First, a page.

Brueggemann's Narrative of Totalism

A reading for Wednesday, March 18, 2015: John 6:27-40.

Walter Brueggemann writes about the "narrative of totalism." It's the idea of an empire that "monopolizes the political economy, all technology, and all imagination via control of the media." Nothing is outside the control of "totalism," and the Biblical image we are given is that of Pharaoh from the Old Testament. Scarcity is Pharaoh's greatest anxiety. So he accumulates all he can, and then creates a monopoly that only he controls, and is willing to use even violence to keep it.

Everyone living under the influence and control of Pharaoh come to believe there is no alternative. Everything outside of Pharaoh's control is simply the wilderness, where there is no support system and no way to survive. That's how Pharaoh and empire stay in control. Nobody can imagine surviving in the wilderness.

Then come the people of God, under the leadership of Moses, who resist Pharaoh and interrupt the narrative. For them the wilderness is their freedom. The wilderness is the place, again according to Brueggemann, where "inexplicable ways for life are created." God provided bread from heaven, manna, as a way to sustain God's people in the wilderness. So they could continue to interrupt the narrative of "totalism" with something different. God's way for life is that interruption. God's way is how they survive and even thrive in the wilderness.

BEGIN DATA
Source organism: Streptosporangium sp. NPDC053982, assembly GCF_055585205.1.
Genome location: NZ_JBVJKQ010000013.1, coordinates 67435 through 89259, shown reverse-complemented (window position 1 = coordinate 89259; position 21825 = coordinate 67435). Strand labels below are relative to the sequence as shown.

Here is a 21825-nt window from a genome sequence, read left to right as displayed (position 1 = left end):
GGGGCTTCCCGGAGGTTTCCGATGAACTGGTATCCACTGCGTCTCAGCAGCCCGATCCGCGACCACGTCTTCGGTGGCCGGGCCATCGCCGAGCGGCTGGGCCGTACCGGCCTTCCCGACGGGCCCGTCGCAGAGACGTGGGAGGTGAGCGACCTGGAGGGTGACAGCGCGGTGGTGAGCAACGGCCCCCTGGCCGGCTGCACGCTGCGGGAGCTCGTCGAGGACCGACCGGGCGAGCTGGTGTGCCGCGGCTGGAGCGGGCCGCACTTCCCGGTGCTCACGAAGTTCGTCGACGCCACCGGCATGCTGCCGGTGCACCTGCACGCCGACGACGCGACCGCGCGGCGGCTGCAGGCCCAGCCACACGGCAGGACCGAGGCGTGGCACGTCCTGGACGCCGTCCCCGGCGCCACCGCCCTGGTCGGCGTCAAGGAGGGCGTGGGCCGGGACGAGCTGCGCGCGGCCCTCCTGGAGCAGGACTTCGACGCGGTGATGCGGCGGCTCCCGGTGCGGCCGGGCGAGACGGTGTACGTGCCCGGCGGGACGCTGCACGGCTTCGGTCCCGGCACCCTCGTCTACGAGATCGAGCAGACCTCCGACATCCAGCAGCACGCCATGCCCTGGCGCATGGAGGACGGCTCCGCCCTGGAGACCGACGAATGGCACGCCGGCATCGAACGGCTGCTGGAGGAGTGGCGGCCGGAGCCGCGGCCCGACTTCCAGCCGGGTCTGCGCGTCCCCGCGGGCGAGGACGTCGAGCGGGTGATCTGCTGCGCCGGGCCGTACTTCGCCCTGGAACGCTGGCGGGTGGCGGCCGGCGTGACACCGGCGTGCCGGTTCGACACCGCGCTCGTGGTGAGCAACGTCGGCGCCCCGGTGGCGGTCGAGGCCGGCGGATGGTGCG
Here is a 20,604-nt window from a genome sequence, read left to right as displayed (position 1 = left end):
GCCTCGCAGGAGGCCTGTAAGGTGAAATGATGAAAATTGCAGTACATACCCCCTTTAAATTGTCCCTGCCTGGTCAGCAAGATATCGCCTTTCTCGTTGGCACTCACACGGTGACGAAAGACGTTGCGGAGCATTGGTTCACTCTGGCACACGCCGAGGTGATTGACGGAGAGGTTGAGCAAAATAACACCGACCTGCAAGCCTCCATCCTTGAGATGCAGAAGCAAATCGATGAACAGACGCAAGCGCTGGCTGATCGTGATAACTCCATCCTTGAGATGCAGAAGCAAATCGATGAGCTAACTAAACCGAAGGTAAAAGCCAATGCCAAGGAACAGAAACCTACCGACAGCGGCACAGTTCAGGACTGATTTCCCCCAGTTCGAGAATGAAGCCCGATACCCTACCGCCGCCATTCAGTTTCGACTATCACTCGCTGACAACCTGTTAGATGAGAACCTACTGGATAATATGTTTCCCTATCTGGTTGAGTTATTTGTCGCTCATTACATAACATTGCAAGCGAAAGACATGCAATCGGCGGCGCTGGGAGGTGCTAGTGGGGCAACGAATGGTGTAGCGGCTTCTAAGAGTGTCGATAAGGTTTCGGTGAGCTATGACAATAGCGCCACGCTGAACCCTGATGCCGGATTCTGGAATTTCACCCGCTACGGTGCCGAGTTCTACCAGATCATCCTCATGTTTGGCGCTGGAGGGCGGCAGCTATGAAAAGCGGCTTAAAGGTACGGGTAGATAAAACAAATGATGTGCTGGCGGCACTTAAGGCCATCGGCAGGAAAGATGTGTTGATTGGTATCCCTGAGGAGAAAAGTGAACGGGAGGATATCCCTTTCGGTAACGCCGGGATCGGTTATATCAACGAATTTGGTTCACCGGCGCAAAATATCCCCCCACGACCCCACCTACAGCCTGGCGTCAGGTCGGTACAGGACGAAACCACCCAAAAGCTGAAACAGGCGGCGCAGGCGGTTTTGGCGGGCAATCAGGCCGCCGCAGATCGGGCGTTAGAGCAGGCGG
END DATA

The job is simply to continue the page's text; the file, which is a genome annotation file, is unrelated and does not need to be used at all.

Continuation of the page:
This is what Jesus is telling his disciples in today's lesson. That He too is a continuing alternative, perhaps the interruption, to the narrative of "totalism." "The work of God, (is) that you believe in him whom he has sent." Our work is to believe that there is an alternative to empire when nobody else can see it. Our calling is to seek the "bread of heaven" that only God provides as an interruption to the empire's vision of how the world works in order to survive and even thrive.

The truth is even though Pharaoh is long gone, the empire's "narrative of totalism" is alive and well. We are still anxious about scarcity. We are still told to accumulate all we can and protect it by any means necessary, even violence. Our media tells us it is futile to resist, and because we have been raised immersed in this narrative, even our own defaults tell us there is no alternative. Something deep inside us tells us there is no way to survive in the wilderness, outside the empire.

But then Jesus says, "I am the bread of life. Whoever comes to me will never be hungry, and whoever believes in me will never be thirsty." Jesus invites us to resist and to interrupt the "narrative of totalism," and to survive and even thrive in a different way for life.

And we say, "Sir, give us this bread always."


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